The managing director of Supremebeing tells Marie Davies how the streetwear brand was born out of his passion for graphics
What was life like before Supremebeing?
Life before was made up of woodwork, snowboarding, screen printing, Thai boxing, and hanging out with my friends and family.
How was Supremebeing born?
It was born from a love of graphic design and T-shirts. For me it was a case of spending my wages on graffiti magazines, T-shirts and other items of clothing. I was shopping for a new T-shirt and ended up buying one just for the sake of it. I wasn’t impressed with the offer and thought, ‘I’m going to make my own graphics and my own T-shirts’. At the time I was working at a screen printer’s where I met Yoc [Michael Codrington, one of the brand’s creative directors] who shared my passion for graphics. We worked on a few designs and the rest is history. Yoc and I still work very closely together on all aspects of Supremebeing.
What brands inspired you?
I always loved, and still do, Stussy. I also used to buy Chipie and Naf Naf. I remember writing to Diesel years ago with an idea for a repeat pattern. They were good enough to write back and wish me luck. I also wrote to [clubbing-inspired menswear brand] Daniel Poole and asked for any info. They sent me a postcard and a sticker which was very nice of them.
What was it like in the early days, trawling your wares around the UK?
It was great fun, my little car and my snowboard bag filled with beautiful T-shirts Yoc and I had designed. Finding skate, record and art shops and just walking in and saying: ‘Do you want to buy some T-shirts?’ I loved it, I met some lovely people and made some great friends along the way, slept on a few couches and called on some friends who were doing the university thing.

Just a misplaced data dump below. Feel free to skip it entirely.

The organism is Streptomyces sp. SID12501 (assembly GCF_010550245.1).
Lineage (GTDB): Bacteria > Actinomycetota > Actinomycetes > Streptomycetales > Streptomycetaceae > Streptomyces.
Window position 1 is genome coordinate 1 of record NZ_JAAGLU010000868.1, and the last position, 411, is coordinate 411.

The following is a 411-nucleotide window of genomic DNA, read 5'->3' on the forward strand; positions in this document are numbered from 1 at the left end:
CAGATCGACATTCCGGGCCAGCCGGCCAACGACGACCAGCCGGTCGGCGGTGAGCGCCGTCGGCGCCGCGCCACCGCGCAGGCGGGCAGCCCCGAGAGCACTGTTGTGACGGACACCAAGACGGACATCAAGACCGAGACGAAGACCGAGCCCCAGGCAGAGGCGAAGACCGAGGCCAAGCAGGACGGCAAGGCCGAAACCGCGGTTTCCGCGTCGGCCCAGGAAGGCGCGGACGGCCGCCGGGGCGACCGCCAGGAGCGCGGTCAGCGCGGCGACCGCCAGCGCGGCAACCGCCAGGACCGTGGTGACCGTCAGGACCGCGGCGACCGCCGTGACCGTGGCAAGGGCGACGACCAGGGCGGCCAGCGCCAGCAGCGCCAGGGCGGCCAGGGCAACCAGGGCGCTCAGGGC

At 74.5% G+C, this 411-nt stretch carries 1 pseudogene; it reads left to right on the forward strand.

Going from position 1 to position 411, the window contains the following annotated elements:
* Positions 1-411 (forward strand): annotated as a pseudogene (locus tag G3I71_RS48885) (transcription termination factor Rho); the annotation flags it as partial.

In 2003 Supremebeing expanded into designing clothing. Who oversaw this?
It was a case of natural progression. Yoc, Joe Lipscomb [joint creative director] and I had learnt how to print all our own transfers and we would heat press them onto T-shirts. Naturally we wanted to make other garments like jackets and track tops. Our first run of cut and sew came out of Portugal, we were selling to a shop called Nova Deluxe in Porto. They knew some people in the industry and introduced us. The idea was to make garments that would last for years and years. They ended up super heavy- weight and very expensive. We made no money, but made some beautiful garments. I was at Glastonbury on our clothes stall two years ago and a guy came over wearing one of our original hoodies, still in good shape even after six years.
The label has grown steadily since 1999. What’s the most important lesson you’ve learnt?
People. You’re nothing without a great team.
And finally, what’s your dream?
For me personally – have a big family, own a smallholding, trees everywhere and have a studio for woodwork and screen printing. I still want to be working for Supremebeing, helping to make it a household name.
What’s the best-selling Supremebeing style to date?
Either jackets or T- shirts. The Woodsman jacket is one of the strongest.
When you’re not in the brand’s hometown of Cambridge, where can you be spotted?
Either on the tennis court, up a mountain if time permits, or chilling on my couch listening to records.
What’s the best piece of advice you’ve been given?
My mum always told me to treat others as you would like to be treated.
What’s your favourite piece of clothing you own, other than by Supremebeing?
My snowboarding jacket, made by a Swiss brand called Eleven.